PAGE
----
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DT 27900

Daily Telegraph Cryptic No 27900

Hints and tips by Kitty

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BD Rating – Difficulty **Enjoyment ****

Why are Kitty’s hints and tips like buses?*  That’s right – none come for ages, then all of a sudden there are three in a row.  Miffypops is living the high life in bonnie Scotland, so you’re stuck with me for the next couple of Mondays.

It seems that Rufus knew I was coming for there was plenty here for me to enjoy.  I found the whole thing quite delightful and full of laughs.  It doesn’t deviate much from the Monday norm but there are fewer anagrams than usual, made up for by a double dose of double definitions.

Definitions are underlined in the clues. If you want to see the actual answer then press ANSWER and all will be revealed. If you do not want to see it – do not click.

Please leave a comment telling us what you thought. You can also add your assessment by selecting from one to five stars at the bottom of the post.


1a    A loud story, not factual but friendly (7)
AFFABLE: We start with the A from the clue, then add the musical symbol for loud followed by a myth or an allegorical or moral narrative

5a    Presumptuous  footballer? (7)
FORWARD: Two definitions: lacking due modesty or respect, or a player positioned in front

9a    Terrace in occupation (5)
PATIO: A terrace or paved area is contained within the final word of the clue

10a    Idiot – to get tight and then dance (9)
SCREWBALL: Firstly, a verb meaning to tighten by means of rotating a cylinder with a helical groove or ridge on its outside (thanks Chambers).  After this comes a formal dance and the result is a crazy or eccentric person.  Primarily a US term to my mind but it has crossed the pond

11a    Recoil from falsehood in sincere broadcast (10)
RESILIENCE: Insert an untruth into an anagram (broadcast) of SINCERE to get a word meaning recoil, more usually meaning the ability to recover from or withstand adversity

12a    A kind of short cut for sailors (4)
CREW: A type of hair style and a ship’s company

14a    Hard case for the beautician? (4,8)
UGLY CUSTOMER: An unpleasant, hostile person, or someone who may be in need of extensive aesthetic improvement

18a    Adjustment in damages (12)
COMPENSATION: Defined in two ways.  Counterbalancing or regulation; financial reparation

21a    End of story, we hear (4)
TAIL: The rear part of a creature or thing, or a homophone (we hear) of a story

22a    Fresh meat and drink provides morale (4,6)
TEAM SPIRIT: An anagram (fresh) of MEAT followed by a strong liquor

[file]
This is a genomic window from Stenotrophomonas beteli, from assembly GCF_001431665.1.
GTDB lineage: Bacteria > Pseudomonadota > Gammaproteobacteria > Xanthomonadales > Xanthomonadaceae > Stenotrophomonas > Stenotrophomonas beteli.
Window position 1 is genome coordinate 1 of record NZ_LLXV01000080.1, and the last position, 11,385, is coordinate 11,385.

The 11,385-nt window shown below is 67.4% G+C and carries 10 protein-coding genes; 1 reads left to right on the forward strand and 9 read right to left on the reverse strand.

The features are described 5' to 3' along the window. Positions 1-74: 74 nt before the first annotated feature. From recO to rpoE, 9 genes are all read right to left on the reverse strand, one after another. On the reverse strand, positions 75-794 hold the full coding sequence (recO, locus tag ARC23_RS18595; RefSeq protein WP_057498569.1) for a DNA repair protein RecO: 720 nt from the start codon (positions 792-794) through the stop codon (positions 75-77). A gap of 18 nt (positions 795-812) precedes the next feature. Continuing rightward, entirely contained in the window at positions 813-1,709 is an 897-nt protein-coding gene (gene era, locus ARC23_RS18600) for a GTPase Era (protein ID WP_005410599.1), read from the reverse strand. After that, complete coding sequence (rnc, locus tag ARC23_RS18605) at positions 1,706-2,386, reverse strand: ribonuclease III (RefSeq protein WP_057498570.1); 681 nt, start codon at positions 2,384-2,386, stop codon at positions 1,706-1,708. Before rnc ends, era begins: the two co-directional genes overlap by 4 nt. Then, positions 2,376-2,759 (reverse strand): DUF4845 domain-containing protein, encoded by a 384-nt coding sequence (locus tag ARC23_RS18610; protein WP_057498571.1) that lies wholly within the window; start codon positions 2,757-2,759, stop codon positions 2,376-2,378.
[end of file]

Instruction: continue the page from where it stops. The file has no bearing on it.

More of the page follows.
25a    Ran lightly on to the scene and stumbled (7,2)
TRIPPED UP: Moved or skipped with quick light steps (first word of the answer) onto the scene (second word).  Or fell flat on one’s face.  I am similarly stumbling over this hint as I can’t quite decide whether it’s a charade or a double definition

26a    Not having a list to put up (5)
ERECT: Two definitions: upright and to raise or build.  Some interesting illustrative opportunities here, but I decided on a video

ARVE Error: need id and provider

27a    Food container factory in which girl accepts call? Quite the opposite (7)
CANNERY: The last part of the clue tells us that it is the call that contains (accepts) the girl, not the other way round.  A girl’s name inside a call or shout leads us to the factory where food is put in tins

28a    The last sort of word to define secrecy (7)
STEALTH: Anagram (sort of) of THE LAST.  Secrecy or furtiveness

ARVE Error: need id and provider



1d    Aim for a high place in the Church (6)
ASPIRE: The A from the clue and then a point on top of a church.  Hope or strive for

2d    Thief’s unusual charm (6)
FETISH: Anagram (unusual) of THIEF S.  The charm is an object believed to have a spirit lodged within it.  It was another interesting search for images for this one

3d    One operating still as a pirate (10)
BOOTLEGGER: This smuggler uses an apparatus for distillation.  Video by special request

ARVE Error: need id and provider

4d    Girl that’s back in Oriental island (5)
ELSIE: Take the letter denoting the Orient and a word for a small island and reverse the lot to get a feminine name

5d    A yard in front? (9)
FORECOURT: Not cryptic at all if the yard you first think of is not a measure of length but of area.  The area is in front of a building

6d    Disagreements in the ranks (4)
ROWS: Sometimes the underlining is all you need

7d    They may make grandee enraged or angered (8)
ANAGRAMS: The clue contains examples of the answer (as does this puzzle).  What do grandee, enraged and angered have in common?

8d    State of the French merchandise (8)